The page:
Race and Nation: Arthur Moeller van den Bruck’s Influence on German Reception of Dostoyevsky

by Dmytro Memari Fard

Dostoyevsky’s works, published by Piper Verlag in the first quarter of the 20th century, were not only the first complete edition of the author’s oeuvre in German, but also the most popular in German-speaking countries for decades. Despite this great popularity, the procedures behind the translations were kept secret. Reinhard Piper, the owner of the publishing house, did not learn the identity of the translator until 1917, more than ten years after the first published volume – The Demons – appeared. This secret also was not revealed to the wider reading public until 1960, when Elisabeth Kaerrick received a prize for her life’s work, [1] surprising all those who did not know that “E. K. Rahsin” was only a pseudonym and thought the translator was a man.

Elisabeth “Less” Kaerrick

It is my argument, however — outlined further in my dissertation — that Kaerrick’s editor, her brother-in-law Arthur Moeller van den Bruck (1876-1925), actively interfered in the translation process. In my dissertation, I draw on the diaries, letters and notes of many people in the circle around Moeller van den Bruck and the emergent field of German Dostoyevsky studies when the complete edition was being written [2]. Many of the conversations and theses found in these writings lead back to the translations. Elisabeth Kaerrick usually kept her opinions to herself and focused on the linguistic aspects of the translation, but from 1918 onwards she was increasingly critical of Arthur Moeller van den Bruck’s political positions and his interventions into her work.

This complete edition is full of deviations, from how genders and nationalities are depicted to the seemingly arbitrary change of numbers and dates. In particular, the representations of Jews, Germans, and Russians were altered to further specific political ends in the early 20th century. For example, the negative descriptions of the Germans’ appearance or character traits were either removed or presented in a much more positive way, while the characteristics of Russians change before, during, and after the First World War. In some works, entire paragraphs are missing, while some new ones have been added. One of the most striking passages is found in the novel The Demons, while describing one of the characters, Karmasinov. In the translation we read the passage „den so plötzlich ĂĽbergeschnappten JĂĽden“ – „the Jew, suddenly gone mad“ as one of Karmasinov’s characteristics. He is indeed portrayed in Russian as addled or even as having gone mad, given the strange lecture which he presented to the audience in the third part of the novel. Nevertheless, Dostoyevsky doesn’t mention at any point in the book that this person is Jewish. The addition of a person’s origin, which is not important from the point of view of the original, is one editorial practice that appears through many of the translated works in the Complete Edition.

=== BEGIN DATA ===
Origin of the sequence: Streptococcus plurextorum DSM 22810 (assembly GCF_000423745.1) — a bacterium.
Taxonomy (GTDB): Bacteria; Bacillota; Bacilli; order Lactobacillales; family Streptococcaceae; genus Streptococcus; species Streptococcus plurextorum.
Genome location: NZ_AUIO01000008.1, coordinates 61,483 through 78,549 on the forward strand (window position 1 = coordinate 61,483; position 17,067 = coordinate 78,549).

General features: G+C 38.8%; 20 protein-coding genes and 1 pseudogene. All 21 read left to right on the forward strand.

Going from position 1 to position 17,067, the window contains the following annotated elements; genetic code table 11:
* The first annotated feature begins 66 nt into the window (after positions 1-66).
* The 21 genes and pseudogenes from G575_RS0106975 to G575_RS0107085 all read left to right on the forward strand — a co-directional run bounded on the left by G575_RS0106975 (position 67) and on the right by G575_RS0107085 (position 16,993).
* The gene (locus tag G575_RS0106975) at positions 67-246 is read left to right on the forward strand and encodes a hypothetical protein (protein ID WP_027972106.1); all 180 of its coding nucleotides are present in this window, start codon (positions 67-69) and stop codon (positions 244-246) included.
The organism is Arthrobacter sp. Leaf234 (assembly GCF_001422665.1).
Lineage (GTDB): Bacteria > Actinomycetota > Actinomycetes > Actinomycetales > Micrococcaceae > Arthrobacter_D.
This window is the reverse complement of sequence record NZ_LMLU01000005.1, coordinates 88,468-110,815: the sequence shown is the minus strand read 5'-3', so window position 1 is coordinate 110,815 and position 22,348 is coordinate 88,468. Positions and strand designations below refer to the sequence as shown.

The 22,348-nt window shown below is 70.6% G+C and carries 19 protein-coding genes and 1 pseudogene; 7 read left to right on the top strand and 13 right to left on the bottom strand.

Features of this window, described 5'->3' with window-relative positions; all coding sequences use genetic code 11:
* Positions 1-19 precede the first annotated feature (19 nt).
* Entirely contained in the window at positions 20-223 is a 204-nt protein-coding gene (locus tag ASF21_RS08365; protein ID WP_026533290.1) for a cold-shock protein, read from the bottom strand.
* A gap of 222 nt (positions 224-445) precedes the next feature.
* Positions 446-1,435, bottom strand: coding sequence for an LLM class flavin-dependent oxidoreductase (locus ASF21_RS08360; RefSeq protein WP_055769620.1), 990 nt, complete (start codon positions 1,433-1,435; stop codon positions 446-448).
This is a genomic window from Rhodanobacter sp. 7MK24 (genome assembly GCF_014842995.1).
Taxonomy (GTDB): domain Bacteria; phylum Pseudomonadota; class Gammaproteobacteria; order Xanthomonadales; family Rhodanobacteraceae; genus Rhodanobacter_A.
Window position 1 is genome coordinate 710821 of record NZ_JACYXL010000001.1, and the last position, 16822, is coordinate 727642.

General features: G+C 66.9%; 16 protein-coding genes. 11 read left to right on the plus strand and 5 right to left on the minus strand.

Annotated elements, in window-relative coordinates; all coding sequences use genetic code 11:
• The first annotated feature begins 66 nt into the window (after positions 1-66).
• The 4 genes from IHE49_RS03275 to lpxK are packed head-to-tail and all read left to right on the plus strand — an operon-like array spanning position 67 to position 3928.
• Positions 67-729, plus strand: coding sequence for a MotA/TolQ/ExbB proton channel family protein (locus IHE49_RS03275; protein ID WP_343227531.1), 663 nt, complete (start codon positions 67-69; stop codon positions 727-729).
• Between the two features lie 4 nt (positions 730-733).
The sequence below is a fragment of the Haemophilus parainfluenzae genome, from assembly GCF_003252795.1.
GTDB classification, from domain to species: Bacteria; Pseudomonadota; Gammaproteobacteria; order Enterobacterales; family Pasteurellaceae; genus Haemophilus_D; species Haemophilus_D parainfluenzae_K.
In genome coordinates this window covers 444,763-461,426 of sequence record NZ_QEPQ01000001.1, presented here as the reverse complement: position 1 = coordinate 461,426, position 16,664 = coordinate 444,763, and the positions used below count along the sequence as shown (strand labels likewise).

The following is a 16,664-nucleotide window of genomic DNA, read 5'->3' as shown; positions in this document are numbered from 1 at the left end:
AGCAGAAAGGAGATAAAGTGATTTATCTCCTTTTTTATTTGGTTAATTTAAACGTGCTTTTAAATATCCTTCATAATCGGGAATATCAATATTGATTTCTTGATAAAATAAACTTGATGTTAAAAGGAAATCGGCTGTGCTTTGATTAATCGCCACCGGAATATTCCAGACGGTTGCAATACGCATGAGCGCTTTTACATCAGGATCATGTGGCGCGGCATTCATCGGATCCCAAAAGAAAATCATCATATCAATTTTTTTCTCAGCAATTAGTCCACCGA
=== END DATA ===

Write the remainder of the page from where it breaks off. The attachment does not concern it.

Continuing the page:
Arthur Moeller van den Bruck

These decisions must be understood in the context of the idea of race that Moeller van den Bruck discusses in some of the prefaces to the volumes. These deviations – as well those introductions and prefaces, which were also written by editor Arthur Moeller van den Bruck – had overtly political motives. For the editor, it was important that his versions would be accepted among German readers. Moeller van den Bruck was opposed to the German Kaiser and obsessed with bringing a multi-party system and form of parliament to Germany, as he had seen in Russia after the 1905 revolution against Tsarist autocracy. In the preface to the novel Crime and Punishment, we read:

In Germany we need the inescapable Russian spirituality. We need it as a counterweight against Westernism, whose influences we have also been exposed to, as Russia has been exposed to them, and which has also brought us to where we are today.

It was only through this form of “spiritual sovereignty,” he asserted, that Germany could gain “political sovereignty” [3].

Moeller’s style and his passion for Russia and Dostoyevsky influenced, among others, the later Minister of Propaganda Joseph Goebbels, whose diaries from 1924 and 1925 include the following entry:

In Russia lies the key of the European question. How can you put your hope in England and USA? What is more precious, man or money? You diplomats, read Spengler, Dostoyevsky, and not Rathenau and the French.

In another entry, Goebbels explicitly alludes to Moeller’s work:

I have found time to read a book in peace again: Moeller van den Bruck, “The Third Reich.” [He] writes as if in prophetic vision. So clear and so calm, and yet seized by inner passions, he writes all that we boys have long known with feeling and instinct. [4]

Both the left and right fronts embraced Dostoyevsky’s prophethood which Moeller van den Bruck tirelessly preached. Nonetheless, there was resistance to the increasingly popular receptions of the Russian author as a prophet.  While Rosa Luxemburg praised Dostoyevsky for being an “artistic advocate of the most far-reaching love of humanity[,] and [having] the deepest sense of responsibility for social injustice,” she also deplored him as an “outspoken reactionary” and “hater of socialists” [5]. Some right-wing circles ironically wrote him off as a communist, even as others saw in him the great conservative mystic of the new Germany. Meanwhile, translator Elisabeth Kaerrick saw nothing but dilettantism in both fronts. She felt distanced from Dostoyevsky’s influence on the emerging political landscapes, and criticized Moeller van den Bruck’s approach in her letters and diaries.